Bloomberg News has censored its own China reporting, according to the New York Times. Bloomberg reporters had been working for months on an investigative report detailing the hidden financial ties between one of the wealthiest men in China and the families of top Chinese leaders. But the story was allegedly killed.
Unidentified Bloomberg staff told the Times that editor in chief Matthew Winkler decided not to publish the piece, saying, “If we run the story, we’ll be kicked out of China.” Winkler denies this. Bloomberg managers have since suspended Hong-Kong-based correspondent Michael Forsythe for leaking the editorial decision, the New York Post reports.
There’s been a recent spate of intimidation against foreign journalists in China. In June 2012, Bloomberg News ran a story about the personal wealth of current Communist Party chief Xi Jinping’s family. In October 2012, the New York Times ran a similar story about then-premier Wen Jiabao’s family. Subsequently, the Chinese government has blocked both media organizations’ websites in China and refused to issue J1 visas for new resident journalists.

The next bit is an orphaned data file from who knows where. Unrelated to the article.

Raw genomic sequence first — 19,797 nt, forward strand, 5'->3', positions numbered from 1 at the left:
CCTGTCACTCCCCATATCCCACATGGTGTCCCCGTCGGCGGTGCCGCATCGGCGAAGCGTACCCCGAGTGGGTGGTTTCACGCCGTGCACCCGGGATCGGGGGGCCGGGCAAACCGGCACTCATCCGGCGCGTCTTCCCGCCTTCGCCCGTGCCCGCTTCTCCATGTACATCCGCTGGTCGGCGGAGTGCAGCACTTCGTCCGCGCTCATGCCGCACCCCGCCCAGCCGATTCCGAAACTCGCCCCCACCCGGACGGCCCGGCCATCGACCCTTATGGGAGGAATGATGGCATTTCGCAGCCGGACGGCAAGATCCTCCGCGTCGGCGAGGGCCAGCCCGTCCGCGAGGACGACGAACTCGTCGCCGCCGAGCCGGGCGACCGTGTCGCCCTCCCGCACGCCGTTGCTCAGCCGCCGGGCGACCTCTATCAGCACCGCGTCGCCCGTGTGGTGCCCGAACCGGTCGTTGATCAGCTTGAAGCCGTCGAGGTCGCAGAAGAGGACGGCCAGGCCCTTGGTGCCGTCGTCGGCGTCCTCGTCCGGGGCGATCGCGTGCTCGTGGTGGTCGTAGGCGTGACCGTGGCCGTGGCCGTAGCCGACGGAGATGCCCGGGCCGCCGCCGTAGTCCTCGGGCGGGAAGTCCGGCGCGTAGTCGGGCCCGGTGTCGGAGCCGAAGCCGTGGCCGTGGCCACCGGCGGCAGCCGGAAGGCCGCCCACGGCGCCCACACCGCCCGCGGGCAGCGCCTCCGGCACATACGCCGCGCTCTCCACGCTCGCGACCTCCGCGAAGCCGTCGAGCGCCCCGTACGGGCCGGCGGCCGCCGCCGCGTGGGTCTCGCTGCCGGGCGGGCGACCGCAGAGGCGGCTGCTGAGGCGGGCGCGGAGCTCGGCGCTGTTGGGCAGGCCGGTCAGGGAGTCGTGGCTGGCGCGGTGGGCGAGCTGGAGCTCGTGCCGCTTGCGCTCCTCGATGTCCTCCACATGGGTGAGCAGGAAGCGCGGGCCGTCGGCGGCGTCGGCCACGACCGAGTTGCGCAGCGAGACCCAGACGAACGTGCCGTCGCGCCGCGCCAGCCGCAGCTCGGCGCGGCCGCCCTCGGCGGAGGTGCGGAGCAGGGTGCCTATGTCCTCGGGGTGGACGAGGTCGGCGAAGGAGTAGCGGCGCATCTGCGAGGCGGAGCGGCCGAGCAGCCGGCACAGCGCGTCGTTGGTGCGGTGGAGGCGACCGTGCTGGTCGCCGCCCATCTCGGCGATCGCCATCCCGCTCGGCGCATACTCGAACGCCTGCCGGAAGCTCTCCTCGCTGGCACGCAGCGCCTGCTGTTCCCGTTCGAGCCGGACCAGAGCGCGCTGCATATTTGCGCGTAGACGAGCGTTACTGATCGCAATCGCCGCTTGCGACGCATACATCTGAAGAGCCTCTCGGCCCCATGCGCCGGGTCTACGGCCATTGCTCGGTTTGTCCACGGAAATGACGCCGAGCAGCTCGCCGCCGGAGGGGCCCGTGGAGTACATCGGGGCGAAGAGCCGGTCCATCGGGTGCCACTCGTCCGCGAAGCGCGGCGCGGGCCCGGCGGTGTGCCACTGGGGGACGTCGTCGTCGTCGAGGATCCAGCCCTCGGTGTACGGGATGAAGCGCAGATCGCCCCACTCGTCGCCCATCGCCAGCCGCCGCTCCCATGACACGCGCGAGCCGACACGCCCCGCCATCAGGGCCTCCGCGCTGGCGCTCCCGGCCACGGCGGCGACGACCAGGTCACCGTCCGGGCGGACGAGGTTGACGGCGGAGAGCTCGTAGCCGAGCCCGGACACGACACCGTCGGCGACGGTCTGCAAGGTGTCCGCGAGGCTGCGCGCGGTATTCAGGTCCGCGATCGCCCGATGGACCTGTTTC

In addition, reporter Paul Mooney, previously of South China Morning Post, has been just been notified by the Ministry of Foreign Affairs that he will not be granted a new J1 visa to work for Thomson Reuters. Mooney says that in April, after submitting his visa application to the Chinese Consulate in San Francisco, he was summoned for an interview, questioned about previous articles, and asked to explain his position on delicate issues like Tibet. “If we give you a visa, we hope you’ll be more balanced with your coverage,” Mooney says he was told at the conclusion of the April interview.
There have been calls for a U.S. government response to. A Wall Street Journal editorial last year encouraged the U.S. to deny visas to Chinese journalists:
Visas and accreditation for Chinese state-run media workers to enter other countries should be contingent on an end to state-sponsored thuggery.
Jim Sciutto, former chief of staff at the U.S. Embassy in Beijing, has made the same argument in the Washington Post, as has Mooney, and Hong Kong columnist Frank Ching. And a stalled congressional proposal would revoke the visas of nearly all the 800 or so Chinese journalists in the U.S.
But the Committee to Protect Journalists and the Foreign Correspondents Club of China argue that such legislation would unwisely risk sparking a visa war with China, which could result in the expulsion of more Americans working for commercial media in China and further impair American press coverage of China.